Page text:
DAY 2, Friday 14 June
E-books, Search Terms, and New Image Sources
We begin with a long discussion of the pros and cons of issuing e-book editions of works in the Archive—focusing perhaps on developing Blake’s most popular and widely studied works in responsive portable formats. Among many other issues discussed are the thorny problems of copyright.
Bob Essick leads a discussion of “search terms” (the extensive list of keywords that are basic components of our image-search capability). As new works are added to the Archive, the list of terms grows. The question is always how to keep the list up to date, clean, and consistent.
We discuss the possible uses of image sources such as ArtStor but couldn’t see any in the short term. Too many problems stand in the way.
Archive bibliographer Mark Crosby calls our attention to the Wikipedia entry on the Archive that was initiated earlier this year by students at Kansas State. Of course we don’t and can’t control the entry, but we want to monitor it to see that it accurately reflects the Archive.
We continue to explore the potential of social media—the Cynic Sang blog (“Unofficial Blog of the William Blake Archive,” run by the BAND group at the University of Rochester), the Twitter feed initiated by BAND, and other possibilities, such as a Facebook page.
We continue the discussion of Blake/An Illustrated Quarterly that was begun yesterday. Discussion centers on the congruence between the current online version and the version that will appear in the Archive: how similar should they, and can they, be? Again, we need an XML export of our files from Open Journal Systems format to see what problems we’re facing. Managing editor Sarah Jones will supply those files.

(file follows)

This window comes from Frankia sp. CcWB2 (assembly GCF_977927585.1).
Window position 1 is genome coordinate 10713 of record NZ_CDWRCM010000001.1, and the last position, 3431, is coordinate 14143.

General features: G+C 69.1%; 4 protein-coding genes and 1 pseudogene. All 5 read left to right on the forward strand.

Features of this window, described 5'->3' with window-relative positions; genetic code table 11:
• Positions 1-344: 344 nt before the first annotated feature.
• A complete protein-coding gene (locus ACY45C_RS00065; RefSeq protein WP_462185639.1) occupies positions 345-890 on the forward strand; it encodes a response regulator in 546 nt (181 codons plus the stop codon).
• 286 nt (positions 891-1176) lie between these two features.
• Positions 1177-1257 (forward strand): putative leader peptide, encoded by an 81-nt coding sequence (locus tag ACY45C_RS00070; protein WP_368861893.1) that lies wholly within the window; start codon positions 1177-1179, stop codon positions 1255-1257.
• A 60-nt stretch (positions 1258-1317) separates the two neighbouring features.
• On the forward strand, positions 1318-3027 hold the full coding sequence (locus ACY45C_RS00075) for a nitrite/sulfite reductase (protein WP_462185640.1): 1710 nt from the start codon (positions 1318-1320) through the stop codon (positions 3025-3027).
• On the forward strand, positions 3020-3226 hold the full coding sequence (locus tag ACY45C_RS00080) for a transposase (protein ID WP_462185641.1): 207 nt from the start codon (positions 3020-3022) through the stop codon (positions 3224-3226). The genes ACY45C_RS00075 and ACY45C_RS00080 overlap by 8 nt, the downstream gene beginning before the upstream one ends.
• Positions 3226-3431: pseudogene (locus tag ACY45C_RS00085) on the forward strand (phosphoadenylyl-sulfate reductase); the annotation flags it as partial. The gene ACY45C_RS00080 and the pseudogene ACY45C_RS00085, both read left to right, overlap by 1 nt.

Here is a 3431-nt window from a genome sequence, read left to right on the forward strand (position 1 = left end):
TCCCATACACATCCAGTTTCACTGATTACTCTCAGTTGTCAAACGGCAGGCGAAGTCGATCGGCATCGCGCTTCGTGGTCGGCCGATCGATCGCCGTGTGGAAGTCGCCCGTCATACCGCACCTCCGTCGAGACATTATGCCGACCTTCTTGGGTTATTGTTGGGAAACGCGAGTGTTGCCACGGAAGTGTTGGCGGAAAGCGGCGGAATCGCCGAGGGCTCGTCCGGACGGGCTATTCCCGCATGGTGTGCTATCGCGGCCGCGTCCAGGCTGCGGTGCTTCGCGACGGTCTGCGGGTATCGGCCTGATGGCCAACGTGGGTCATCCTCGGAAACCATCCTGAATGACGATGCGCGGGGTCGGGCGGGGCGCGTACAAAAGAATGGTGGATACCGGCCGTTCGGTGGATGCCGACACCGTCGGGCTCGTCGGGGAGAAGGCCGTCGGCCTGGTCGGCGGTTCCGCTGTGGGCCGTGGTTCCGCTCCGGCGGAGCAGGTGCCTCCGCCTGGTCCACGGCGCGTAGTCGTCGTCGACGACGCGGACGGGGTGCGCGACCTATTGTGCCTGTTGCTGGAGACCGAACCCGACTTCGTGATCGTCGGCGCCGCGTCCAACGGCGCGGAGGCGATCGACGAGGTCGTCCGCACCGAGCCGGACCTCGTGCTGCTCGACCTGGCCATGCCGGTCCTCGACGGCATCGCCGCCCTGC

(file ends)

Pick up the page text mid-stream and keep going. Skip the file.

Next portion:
Publication Schedule 2014-early 2016
We decide, as an experiment, to try doubling the rate of publication. We come up with a provisional list by month:
- July: Thel N / “Enoch” / Cincinnati collection list (note: now published)
- September: Blake’s illustrations to the poems of Thomas Gray with complete illustration descriptions for searchability
- November: Blake/An Illustrated Quarterly 2000+
- January: Four Zoas (preview)
- February: The Song of Los copy F (completes the set)
- March: Blake’s illustrations to Dante with complete illustration descriptions for searchability
- April: There is No Natural Religion copies A, D, M (completes the set)
- June: Blake’s Notebook (preview)
- July: Visions of the Daughters of Albion R
- August: A decade unit of pencil drawings (Bob Essick supplied a list of possibilities shortly after Blake Camp)
- September: Tiriel, the manuscript and several drawings
- November: Blake/An Illustrated Quarterly 1990s
- January 2016: a group of Blake’s illustrations to Shakespeare
- March 2016: Blake’s illustrations to Edward Young’s Night Thoughts (water colors and engravings, well over 500 objects)
As always, our projected publication list is tentative at best. For many different reasons, we frequently substitute other works for those in the schedule.
We end day 2 of Blake Camp 2014 with brief discussions of possible acquisitions of new images in all categories, including (among others) drawings, manuscripts, typographic works, and paintings the painful but intriguing problems of editing Blake’s marginalia, a task that falls to BAND at Rochester the possibility of incorporating into the Archive a history of Blake’s reception, which would take advantage of the increasing availability of 19th century books on the web.
Blake Camp 2015 will happen later than usual—in September?—because Joe Viscomi will be away in London and Madrid all year.
Done. Two decades + 1. That’s a lot of Blake Camps.